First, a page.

Thomas Aquinas likewise stressed the importance of splendid royal residences, alleging the very practical reason that they keep the common people in wholesome awe of the royal power De Reg. Thomas devoted an entire chapter to the discussion of the necessity of good roads De Reg. Whereas, however, Thomas emphasizes merely the utilitarian point of view, Petrarch as a true humanist sees the sesthetic side of the question, protests against ugliness, and demands "a satisfaction of the eyes" also.
Then, he advises Da Carrara to have the marshes around Padua drained. Was he reminiscent on this point of Thomas Aquinas, who clearly saw the significance of a wholesome climate and the danger of swamps, which he urged to be drained in case of need De Reg. But his tone turns serious again when he repeats the Ciceronian idea De Officiis, I, 25 that the ruler must be a sort of manager of his land; he must refrain from aIl unnecessary expenditure, and all his efforts must center on the well-being of his subjects.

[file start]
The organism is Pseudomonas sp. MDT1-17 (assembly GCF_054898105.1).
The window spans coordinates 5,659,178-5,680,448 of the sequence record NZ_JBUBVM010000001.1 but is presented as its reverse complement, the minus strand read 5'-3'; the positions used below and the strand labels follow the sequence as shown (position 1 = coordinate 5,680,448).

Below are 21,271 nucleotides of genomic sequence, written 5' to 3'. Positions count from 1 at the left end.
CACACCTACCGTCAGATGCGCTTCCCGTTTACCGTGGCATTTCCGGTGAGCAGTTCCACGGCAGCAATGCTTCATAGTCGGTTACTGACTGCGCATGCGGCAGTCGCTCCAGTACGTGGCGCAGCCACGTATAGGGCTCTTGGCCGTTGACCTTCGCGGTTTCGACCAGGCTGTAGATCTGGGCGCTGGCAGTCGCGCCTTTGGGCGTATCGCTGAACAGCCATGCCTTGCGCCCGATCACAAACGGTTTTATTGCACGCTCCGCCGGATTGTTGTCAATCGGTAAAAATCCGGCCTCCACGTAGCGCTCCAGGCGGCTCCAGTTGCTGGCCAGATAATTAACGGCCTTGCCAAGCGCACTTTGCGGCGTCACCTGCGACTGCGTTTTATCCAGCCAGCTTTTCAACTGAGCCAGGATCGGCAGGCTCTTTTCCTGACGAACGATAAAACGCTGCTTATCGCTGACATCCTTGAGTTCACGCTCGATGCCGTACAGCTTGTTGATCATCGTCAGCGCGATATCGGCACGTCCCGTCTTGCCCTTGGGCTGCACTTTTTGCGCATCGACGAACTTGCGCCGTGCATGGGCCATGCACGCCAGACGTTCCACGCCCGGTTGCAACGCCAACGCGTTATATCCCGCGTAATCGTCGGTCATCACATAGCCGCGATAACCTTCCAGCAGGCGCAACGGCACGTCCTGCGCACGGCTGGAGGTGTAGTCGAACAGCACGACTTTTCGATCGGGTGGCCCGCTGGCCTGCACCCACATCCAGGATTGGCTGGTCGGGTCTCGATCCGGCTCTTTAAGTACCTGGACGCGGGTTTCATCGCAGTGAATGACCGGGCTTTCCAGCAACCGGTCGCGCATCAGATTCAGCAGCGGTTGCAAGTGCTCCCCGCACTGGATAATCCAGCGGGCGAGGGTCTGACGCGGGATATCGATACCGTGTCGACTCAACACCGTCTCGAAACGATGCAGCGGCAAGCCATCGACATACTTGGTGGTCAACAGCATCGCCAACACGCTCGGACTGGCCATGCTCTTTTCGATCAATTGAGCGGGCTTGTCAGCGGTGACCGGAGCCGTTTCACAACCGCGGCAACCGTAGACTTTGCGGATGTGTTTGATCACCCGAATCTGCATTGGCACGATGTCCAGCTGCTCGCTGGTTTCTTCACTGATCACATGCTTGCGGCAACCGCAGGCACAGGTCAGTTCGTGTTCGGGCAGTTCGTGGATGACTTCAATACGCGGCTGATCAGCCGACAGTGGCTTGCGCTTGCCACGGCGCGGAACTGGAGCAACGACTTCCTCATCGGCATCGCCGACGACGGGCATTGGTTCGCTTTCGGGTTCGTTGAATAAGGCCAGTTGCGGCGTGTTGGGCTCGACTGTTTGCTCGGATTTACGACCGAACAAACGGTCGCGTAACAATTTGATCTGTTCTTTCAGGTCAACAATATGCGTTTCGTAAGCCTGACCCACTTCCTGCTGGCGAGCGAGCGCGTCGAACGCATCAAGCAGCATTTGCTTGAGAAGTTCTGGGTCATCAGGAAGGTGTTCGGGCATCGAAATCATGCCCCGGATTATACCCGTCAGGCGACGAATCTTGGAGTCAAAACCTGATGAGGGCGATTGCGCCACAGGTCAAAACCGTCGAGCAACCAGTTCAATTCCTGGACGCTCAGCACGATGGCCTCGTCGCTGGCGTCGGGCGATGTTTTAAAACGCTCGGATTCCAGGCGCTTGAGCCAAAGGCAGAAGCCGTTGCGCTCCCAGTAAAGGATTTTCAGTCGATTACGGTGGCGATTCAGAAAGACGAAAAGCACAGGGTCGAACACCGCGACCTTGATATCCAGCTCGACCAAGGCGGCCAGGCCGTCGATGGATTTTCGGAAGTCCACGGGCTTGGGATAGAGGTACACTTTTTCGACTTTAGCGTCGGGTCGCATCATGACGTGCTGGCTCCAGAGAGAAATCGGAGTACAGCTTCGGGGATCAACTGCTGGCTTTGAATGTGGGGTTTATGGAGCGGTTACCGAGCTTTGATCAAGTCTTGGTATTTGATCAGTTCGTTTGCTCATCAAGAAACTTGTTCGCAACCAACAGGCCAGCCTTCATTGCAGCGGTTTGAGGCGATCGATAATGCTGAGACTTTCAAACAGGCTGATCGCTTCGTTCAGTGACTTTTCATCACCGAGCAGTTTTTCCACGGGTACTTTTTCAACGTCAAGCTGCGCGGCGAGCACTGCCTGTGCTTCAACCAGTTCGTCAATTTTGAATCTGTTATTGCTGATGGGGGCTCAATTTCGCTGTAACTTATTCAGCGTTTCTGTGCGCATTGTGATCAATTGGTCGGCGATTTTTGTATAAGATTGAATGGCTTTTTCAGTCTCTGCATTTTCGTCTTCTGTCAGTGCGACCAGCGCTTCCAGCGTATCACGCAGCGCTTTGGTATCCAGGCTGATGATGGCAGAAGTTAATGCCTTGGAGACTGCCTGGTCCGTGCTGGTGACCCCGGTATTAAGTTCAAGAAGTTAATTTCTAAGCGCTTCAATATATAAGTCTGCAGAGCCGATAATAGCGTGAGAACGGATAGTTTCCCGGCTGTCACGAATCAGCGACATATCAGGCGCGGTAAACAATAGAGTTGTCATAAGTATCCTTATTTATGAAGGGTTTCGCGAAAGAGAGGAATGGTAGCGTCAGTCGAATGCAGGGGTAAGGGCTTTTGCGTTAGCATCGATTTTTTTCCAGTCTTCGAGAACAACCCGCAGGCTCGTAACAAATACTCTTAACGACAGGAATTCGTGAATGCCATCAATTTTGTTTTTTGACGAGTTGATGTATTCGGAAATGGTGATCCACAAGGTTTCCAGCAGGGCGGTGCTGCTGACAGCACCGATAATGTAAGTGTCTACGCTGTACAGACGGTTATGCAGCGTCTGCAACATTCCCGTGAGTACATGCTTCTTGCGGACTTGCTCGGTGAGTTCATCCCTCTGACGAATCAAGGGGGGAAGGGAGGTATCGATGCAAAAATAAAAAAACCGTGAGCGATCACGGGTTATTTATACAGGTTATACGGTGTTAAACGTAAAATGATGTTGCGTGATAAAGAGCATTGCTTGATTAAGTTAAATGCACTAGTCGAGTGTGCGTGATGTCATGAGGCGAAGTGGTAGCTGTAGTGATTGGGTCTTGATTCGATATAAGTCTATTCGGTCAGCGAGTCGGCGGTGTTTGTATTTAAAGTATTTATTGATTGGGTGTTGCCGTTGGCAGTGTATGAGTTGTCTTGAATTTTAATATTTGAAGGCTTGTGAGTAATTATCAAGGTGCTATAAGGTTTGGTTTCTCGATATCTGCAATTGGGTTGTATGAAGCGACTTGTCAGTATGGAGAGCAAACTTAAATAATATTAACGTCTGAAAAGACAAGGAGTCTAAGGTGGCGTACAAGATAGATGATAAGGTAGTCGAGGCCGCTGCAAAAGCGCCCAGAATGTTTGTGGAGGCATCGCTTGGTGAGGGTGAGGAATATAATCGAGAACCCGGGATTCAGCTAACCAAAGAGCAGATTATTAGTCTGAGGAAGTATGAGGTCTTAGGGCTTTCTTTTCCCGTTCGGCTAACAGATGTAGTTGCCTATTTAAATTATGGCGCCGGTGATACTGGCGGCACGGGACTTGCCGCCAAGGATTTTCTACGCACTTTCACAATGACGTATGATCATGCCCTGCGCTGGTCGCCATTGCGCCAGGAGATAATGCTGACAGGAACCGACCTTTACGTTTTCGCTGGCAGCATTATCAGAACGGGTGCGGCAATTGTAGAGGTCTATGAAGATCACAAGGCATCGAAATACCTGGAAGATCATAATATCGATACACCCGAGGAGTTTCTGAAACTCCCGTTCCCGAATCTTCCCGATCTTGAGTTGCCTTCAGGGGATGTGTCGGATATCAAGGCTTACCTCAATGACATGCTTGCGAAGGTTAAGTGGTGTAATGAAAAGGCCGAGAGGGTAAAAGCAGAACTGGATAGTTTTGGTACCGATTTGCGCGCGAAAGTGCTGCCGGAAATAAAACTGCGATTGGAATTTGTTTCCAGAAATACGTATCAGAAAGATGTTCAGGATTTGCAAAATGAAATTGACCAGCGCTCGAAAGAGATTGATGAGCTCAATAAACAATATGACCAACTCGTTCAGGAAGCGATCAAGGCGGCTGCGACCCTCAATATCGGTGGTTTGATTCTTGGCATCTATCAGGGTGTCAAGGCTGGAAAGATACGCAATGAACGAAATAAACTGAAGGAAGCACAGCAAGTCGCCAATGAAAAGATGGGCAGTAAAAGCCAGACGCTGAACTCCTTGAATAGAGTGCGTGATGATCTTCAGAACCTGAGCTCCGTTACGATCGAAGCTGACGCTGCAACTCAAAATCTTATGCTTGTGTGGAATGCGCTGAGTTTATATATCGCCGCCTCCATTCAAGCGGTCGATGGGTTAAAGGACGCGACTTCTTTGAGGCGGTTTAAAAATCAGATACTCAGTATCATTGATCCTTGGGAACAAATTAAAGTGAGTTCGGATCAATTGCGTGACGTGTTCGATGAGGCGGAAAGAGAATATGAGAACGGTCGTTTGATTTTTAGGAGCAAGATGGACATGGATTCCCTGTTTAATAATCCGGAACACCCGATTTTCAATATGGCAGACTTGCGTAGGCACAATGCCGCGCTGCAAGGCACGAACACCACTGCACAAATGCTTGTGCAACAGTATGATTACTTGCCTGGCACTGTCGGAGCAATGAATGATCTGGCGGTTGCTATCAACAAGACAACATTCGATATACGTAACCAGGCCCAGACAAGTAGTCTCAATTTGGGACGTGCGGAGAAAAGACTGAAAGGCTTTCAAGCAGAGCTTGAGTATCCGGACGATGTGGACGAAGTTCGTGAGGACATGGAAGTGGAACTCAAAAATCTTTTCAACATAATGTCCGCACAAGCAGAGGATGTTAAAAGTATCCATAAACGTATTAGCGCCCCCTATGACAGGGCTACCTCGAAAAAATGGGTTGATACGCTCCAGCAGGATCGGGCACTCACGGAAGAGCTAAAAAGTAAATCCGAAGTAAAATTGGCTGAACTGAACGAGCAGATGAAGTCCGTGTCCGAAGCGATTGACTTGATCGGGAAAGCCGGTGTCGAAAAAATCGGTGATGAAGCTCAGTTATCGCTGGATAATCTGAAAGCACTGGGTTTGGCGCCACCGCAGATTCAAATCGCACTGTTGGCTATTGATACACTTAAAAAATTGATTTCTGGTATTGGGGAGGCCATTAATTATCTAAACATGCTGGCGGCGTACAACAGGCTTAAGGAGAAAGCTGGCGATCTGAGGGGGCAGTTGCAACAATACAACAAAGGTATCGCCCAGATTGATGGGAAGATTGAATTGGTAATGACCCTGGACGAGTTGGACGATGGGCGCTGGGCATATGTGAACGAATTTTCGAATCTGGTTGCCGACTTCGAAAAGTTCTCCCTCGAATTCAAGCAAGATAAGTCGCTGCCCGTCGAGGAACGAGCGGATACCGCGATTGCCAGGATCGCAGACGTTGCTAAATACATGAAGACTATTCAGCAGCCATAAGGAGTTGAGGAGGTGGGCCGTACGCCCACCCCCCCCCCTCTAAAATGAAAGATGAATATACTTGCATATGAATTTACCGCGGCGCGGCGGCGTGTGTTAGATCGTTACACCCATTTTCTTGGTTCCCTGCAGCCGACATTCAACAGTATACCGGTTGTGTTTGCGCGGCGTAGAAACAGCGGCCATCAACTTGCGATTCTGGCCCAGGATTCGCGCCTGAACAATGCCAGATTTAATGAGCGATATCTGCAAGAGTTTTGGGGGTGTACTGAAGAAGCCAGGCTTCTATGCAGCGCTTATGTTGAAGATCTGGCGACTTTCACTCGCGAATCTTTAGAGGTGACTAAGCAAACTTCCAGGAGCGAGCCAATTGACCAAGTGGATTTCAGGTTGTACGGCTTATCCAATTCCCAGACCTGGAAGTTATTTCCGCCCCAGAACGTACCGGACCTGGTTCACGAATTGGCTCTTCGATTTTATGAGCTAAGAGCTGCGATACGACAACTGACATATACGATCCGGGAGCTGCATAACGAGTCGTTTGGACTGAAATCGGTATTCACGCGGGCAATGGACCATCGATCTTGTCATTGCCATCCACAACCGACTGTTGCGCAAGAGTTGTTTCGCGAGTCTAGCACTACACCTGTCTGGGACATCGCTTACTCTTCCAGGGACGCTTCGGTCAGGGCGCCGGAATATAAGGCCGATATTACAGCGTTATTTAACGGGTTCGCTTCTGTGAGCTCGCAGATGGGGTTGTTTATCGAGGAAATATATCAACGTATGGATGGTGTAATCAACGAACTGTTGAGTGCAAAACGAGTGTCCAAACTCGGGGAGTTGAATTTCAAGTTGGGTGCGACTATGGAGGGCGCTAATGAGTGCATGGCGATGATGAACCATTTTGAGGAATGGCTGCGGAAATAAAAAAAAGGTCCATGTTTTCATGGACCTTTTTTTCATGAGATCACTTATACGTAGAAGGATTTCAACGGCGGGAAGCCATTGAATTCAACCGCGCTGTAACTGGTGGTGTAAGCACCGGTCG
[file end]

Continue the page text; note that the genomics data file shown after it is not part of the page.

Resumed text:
Corazzini, Le Monnier, Firenze, , p. Such foresight, however, is not merely a moral duty of the prince: it is political wisdom for the physical welfare of the people spells security for the prince. This idea of Petrarch has been regarded by some critics as realistic, nay Machiavellian, and as a genuine precursor of the astute diplomacy of the later Renaissance. Very wrongly, to be sure, for Thomas Aquinas underlined just as much if not more the duties of the prince concerning the physical well-being of his subjects, and did not fail to discuss the importance of abundant food De Reg.
Clemency and liberality make for friends, while cruelty and greed have ruined many a prince and tyrant. Thomas and Aegidius o. This is a weighty distinction between the ideal prince of the 13th century and that of Petrarch. The purely humanitarian and practical viewpoint, in accordance with which the prince is to base his rule rather on love than on fear, was sufficiently emphasized by both Thomas and Aegidius, as we have seen.